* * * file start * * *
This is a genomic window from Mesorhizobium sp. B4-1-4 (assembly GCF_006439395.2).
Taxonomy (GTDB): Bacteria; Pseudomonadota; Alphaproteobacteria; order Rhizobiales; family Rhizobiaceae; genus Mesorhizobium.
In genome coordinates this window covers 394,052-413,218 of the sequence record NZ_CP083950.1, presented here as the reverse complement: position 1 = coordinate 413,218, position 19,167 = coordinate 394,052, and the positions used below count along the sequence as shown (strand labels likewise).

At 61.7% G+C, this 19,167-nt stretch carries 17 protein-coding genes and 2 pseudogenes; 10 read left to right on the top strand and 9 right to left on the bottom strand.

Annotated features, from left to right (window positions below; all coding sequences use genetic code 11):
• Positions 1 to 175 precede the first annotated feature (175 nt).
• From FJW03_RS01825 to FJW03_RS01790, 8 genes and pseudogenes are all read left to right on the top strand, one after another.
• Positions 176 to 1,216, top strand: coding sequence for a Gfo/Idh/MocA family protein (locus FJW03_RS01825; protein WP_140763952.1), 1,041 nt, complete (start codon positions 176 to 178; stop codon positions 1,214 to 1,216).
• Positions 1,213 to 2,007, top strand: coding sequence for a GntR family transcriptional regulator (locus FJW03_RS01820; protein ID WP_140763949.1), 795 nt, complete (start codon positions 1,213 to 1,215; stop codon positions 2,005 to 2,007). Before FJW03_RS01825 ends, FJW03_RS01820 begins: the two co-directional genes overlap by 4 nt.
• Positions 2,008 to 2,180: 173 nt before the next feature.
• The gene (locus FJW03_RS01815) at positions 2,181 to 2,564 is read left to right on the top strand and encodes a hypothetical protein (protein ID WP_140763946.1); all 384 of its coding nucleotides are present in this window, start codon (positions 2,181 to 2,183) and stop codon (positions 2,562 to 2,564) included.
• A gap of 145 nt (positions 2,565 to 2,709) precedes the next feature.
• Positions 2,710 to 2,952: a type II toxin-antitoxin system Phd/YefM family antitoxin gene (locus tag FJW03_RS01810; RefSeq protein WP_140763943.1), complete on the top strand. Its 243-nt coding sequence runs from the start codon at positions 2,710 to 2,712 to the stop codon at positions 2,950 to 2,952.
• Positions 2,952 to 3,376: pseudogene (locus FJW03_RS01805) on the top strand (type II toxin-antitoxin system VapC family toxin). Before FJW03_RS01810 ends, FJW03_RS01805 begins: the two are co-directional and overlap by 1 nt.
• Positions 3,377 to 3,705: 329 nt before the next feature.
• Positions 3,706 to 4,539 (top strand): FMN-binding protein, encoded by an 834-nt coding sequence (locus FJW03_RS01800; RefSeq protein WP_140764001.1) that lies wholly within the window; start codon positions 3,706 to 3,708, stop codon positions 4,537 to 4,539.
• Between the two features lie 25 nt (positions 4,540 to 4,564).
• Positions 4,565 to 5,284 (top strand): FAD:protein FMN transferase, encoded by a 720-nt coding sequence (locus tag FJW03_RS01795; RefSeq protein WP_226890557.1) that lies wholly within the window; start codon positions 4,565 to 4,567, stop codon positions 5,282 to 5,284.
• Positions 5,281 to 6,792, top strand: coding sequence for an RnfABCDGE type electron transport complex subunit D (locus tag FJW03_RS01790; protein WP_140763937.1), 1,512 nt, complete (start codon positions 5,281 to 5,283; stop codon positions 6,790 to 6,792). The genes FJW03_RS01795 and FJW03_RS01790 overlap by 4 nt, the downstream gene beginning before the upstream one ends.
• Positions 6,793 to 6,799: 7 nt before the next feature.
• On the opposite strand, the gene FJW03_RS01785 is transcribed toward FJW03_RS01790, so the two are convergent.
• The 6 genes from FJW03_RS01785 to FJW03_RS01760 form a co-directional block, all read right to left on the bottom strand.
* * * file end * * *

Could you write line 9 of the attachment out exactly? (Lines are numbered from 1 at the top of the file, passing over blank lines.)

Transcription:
• Positions 1,213 to 2,007, top strand: coding sequence for a GntR family transcriptional regulator (locus FJW03_RS01820; protein ID WP_140763949.1), 795 nt, complete (start codon positions 1,213 to 1,215; stop codon positions 2,005 to 2,007). Before FJW03_RS01825 ends, FJW03_RS01820 begins: the two co-directional genes overlap by 4 nt.